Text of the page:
Neuroanatomy and Pain
There are other physiological reasons to assume crabs and lobsters experience pain.
Opiates and an opiate antagonist, naloxone, worked in a similar manner with crabs and humans. There was a dose response relationship with avoidance of electrical shocks. Crustaceans have similar endogenous opiods to those that moderate pain in humans.
Many assume lobsters violent reaction to being put into boiling water is a reflex. But, lobsters respond to opiod medications in the same way as mammals with less pain behavior. With opiods they don’t have the violent reaction. Some attempts to give lobsters less pain have first used a stab in their brain before the boiling water. The problem with this approach is that the lobsters have multiple ganglia and disabling only the highest one doesn’t cause death or unconsciousness.
Chronic pain is stopped in humans who remove the anterior cingulate cortex (ACC.) Similarly, rats with ACC damage were less affected by pain, and even chose to accept shocks rather than leave their comfortable dark chamber.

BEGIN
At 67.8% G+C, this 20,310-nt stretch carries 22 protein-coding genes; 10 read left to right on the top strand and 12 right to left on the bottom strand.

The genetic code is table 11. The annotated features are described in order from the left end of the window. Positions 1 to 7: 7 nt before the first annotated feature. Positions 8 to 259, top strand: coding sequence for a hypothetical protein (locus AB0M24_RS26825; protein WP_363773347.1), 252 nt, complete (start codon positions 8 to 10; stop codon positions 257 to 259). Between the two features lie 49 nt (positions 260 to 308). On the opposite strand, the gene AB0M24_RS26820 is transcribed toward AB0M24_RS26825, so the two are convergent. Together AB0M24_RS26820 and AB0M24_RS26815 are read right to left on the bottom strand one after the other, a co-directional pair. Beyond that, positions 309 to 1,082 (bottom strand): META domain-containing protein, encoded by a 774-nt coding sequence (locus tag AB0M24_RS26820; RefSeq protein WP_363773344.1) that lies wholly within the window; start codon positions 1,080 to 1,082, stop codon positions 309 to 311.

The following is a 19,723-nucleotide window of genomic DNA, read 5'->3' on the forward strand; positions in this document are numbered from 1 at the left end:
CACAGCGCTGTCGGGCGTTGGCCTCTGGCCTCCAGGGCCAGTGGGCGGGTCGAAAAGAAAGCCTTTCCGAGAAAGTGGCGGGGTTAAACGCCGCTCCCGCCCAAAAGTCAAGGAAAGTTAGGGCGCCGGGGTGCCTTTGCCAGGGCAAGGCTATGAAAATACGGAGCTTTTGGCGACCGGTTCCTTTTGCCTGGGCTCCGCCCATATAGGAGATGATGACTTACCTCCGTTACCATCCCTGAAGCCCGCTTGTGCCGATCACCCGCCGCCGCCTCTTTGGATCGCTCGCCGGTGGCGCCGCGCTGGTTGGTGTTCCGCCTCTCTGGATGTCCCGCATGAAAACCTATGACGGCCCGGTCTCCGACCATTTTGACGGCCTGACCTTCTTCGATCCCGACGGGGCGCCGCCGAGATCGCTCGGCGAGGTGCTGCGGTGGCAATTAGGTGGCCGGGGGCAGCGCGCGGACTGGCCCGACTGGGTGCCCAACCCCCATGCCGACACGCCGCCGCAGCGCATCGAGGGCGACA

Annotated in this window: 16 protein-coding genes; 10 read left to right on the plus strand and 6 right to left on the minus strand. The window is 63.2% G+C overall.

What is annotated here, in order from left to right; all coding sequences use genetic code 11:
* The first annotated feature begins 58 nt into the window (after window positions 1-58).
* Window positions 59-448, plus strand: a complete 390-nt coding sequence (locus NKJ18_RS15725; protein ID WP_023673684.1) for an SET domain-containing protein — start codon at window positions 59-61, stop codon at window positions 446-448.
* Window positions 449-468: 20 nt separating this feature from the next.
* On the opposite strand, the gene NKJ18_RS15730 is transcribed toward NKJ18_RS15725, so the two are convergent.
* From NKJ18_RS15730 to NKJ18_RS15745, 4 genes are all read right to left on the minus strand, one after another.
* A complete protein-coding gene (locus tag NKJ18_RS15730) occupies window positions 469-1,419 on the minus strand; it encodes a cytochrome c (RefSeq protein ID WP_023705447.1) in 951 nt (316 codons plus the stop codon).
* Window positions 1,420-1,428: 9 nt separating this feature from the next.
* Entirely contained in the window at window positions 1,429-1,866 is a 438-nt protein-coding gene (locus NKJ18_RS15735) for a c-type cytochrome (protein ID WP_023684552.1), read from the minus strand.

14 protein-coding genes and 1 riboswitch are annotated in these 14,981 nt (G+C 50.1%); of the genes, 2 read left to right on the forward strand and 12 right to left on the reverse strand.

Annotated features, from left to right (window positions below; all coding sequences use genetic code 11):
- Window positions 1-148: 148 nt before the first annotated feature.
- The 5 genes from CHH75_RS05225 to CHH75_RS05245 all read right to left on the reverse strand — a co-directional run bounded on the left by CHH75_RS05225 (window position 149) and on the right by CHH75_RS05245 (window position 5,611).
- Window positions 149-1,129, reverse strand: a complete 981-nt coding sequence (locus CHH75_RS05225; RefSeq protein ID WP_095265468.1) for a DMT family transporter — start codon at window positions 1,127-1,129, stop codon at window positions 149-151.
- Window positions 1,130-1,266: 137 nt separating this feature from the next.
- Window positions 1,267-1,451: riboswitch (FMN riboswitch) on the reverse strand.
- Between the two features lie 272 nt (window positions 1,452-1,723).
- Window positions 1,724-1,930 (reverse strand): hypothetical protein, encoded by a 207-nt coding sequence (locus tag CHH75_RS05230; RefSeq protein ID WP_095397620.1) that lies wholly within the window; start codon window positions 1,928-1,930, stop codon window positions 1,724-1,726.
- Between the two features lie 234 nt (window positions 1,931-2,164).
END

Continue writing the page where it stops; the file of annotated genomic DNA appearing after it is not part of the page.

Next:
A study showed that if a calf is first stunned, signs of pain do not appear during religious ritual slaughter where the throat is cut. Previous study showed that slaughter does cause pain for the calf and therefore many countries have laws where stunning must occur first. But, this rule is exempted for religious practice.
New EEG studies show a similar pain pattern in humans and at least eight other animal species. Even with mild anesthesia these patterns could be seen, which implies that if awake the animals would feel the pain.
When animal’s throats were cut, the EEG patterns lasted for 2 minutes. The animal lost consciousness after 10 to 30 seconds. The pain was shown to be from cutting the nerves in the throat, similar to a neuropathy, where a damaged nerve sends pain signals. The pain was not related to the blood loss. Research where stunning occurred seconds after the throat is cut, EEG pain signals immediately stopped. This disproves the theory that cutting the throat serves as a stunning mechanism and shows that stunning first would avoid the pain.
Another controversy is whether fish feel pain. Fish show surprising intelligence (see post on Brains at Sea). The Tusk fish uses rocks to crack open shells to get the meat. The Tusk fish must perform very difficult maneuvers to accomplish this, picking up the shell and then finding a large rock. Holding the shell in its mouth, the fish repeatedly twists its head back and forth to smash the shell against the rock. Also, research with African cichlids show inference ability, understanding A fights better than B, who fights better than C.